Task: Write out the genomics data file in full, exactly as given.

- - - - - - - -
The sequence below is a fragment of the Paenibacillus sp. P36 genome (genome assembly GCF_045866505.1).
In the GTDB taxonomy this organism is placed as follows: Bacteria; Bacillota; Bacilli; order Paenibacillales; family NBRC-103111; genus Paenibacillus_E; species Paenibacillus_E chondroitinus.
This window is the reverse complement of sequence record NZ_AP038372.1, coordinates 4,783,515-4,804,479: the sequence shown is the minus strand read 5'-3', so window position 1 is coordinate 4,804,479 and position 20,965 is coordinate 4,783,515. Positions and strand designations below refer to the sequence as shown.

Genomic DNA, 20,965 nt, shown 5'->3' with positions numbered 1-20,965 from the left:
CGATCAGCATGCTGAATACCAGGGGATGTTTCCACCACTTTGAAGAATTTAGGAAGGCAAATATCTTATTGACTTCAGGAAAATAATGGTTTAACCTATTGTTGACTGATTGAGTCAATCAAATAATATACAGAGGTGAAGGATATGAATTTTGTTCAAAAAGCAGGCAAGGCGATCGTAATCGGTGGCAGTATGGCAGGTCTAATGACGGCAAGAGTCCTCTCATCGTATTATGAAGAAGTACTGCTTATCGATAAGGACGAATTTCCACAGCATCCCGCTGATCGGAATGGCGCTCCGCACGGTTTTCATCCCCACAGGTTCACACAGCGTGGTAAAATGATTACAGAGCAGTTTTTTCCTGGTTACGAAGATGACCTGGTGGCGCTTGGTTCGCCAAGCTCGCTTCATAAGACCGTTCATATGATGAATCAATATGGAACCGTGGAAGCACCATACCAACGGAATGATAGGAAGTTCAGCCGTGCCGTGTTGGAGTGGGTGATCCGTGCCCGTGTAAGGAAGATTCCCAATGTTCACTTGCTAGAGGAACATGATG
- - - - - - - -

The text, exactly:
The sequence below is a fragment of the Paenibacillus sp. P36 genome (genome assembly GCF_045866505.1).
In the GTDB taxonomy this organism is placed as follows: Bacteria; Bacillota; Bacilli; order Paenibacillales; family NBRC-103111; genus Paenibacillus_E; species Paenibacillus_E chondroitinus.
This window is the reverse complement of sequence record NZ_AP038372.1, coordinates 4,783,515-4,804,479: the sequence shown is the minus strand read 5'-3', so window position 1 is coordinate 4,804,479 and position 20,965 is coordinate 4,783,515. Positions and strand designations below refer to the sequence as shown.

Genomic DNA, 20,965 nt, shown 5'->3' with positions numbered 1-20,965 from the left:
CGATCAGCATGCTGAATACCAGGGGATGTTTCCACCACTTTGAAGAATTTAGGAAGGCAAATATCTTATTGACTTCAGGAAAATAATGGTTTAACCTATTGTTGACTGATTGAGTCAATCAAATAATATACAGAGGTGAAGGATATGAATTTTGTTCAAAAAGCAGGCAAGGCGATCGTAATCGGTGGCAGTATGGCAGGTCTAATGACGGCAAGAGTCCTCTCATCGTATTATGAAGAAGTACTGCTTATCGATAAGGACGAATTTCCACAGCATCCCGCTGATCGGAATGGCGCTCCGCACGGTTTTCATCCCCACAGGTTCACACAGCGTGGTAAAATGATTACAGAGCAGTTTTTTCCTGGTTACGAAGATGACCTGGTGGCGCTTGGTTCGCCAAGCTCGCTTCATAAGACCGTTCATATGATGAATCAATATGGAACCGTGGAAGCACCATACCAACGGAATGATAGGAAGTTCAGCCGTGCCGTGTTGGAGTGGGTGATCCGTGCCCGTGTAAGGAAGATTCCCAATGTTCACTTGCTAGAGGAACATGATG